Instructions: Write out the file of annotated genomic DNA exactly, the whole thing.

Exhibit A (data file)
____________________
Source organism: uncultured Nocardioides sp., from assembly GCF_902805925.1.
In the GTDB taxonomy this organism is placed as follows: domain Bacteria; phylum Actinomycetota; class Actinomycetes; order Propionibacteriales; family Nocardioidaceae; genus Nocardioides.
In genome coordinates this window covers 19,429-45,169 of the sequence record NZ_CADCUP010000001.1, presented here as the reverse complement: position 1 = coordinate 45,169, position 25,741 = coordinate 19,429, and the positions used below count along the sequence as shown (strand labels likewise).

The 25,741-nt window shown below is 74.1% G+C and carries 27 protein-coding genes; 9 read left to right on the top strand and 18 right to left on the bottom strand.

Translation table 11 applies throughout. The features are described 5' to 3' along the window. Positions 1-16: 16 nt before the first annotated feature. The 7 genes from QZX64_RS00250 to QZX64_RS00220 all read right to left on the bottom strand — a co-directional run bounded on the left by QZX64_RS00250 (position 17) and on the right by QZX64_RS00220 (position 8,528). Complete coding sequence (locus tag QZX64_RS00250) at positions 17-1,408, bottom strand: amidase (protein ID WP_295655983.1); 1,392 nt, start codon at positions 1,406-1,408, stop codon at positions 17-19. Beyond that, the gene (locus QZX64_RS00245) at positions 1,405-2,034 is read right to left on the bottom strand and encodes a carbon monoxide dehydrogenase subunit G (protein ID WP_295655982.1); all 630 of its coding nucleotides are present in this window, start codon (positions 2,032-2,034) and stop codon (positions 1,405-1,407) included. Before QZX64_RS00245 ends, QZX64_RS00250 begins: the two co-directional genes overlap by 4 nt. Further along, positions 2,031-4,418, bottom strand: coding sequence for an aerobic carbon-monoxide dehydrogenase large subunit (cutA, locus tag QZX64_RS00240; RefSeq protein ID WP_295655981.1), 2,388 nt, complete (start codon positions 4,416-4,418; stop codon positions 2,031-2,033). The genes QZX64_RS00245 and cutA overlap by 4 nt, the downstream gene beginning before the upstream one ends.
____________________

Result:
Source organism: uncultured Nocardioides sp., from assembly GCF_902805925.1.
In the GTDB taxonomy this organism is placed as follows: domain Bacteria; phylum Actinomycetota; class Actinomycetes; order Propionibacteriales; family Nocardioidaceae; genus Nocardioides.
In genome coordinates this window covers 19,429-45,169 of the sequence record NZ_CADCUP010000001.1, presented here as the reverse complement: position 1 = coordinate 45,169, position 25,741 = coordinate 19,429, and the positions used below count along the sequence as shown (strand labels likewise).

The 25,741-nt window shown below is 74.1% G+C and carries 27 protein-coding genes; 9 read left to right on the top strand and 18 right to left on the bottom strand.

Translation table 11 applies throughout. The features are described 5' to 3' along the window. Positions 1-16: 16 nt before the first annotated feature. The 7 genes from QZX64_RS00250 to QZX64_RS00220 all read right to left on the bottom strand — a co-directional run bounded on the left by QZX64_RS00250 (position 17) and on the right by QZX64_RS00220 (position 8,528). Complete coding sequence (locus tag QZX64_RS00250) at positions 17-1,408, bottom strand: amidase (protein ID WP_295655983.1); 1,392 nt, start codon at positions 1,406-1,408, stop codon at positions 17-19. Beyond that, the gene (locus QZX64_RS00245) at positions 1,405-2,034 is read right to left on the bottom strand and encodes a carbon monoxide dehydrogenase subunit G (protein ID WP_295655982.1); all 630 of its coding nucleotides are present in this window, start codon (positions 2,032-2,034) and stop codon (positions 1,405-1,407) included. Before QZX64_RS00245 ends, QZX64_RS00250 begins: the two co-directional genes overlap by 4 nt. Further along, positions 2,031-4,418, bottom strand: coding sequence for an aerobic carbon-monoxide dehydrogenase large subunit (cutA, locus tag QZX64_RS00240; RefSeq protein ID WP_295655981.1), 2,388 nt, complete (start codon positions 4,416-4,418; stop codon positions 2,031-2,033). The genes QZX64_RS00245 and cutA overlap by 4 nt, the downstream gene beginning before the upstream one ends.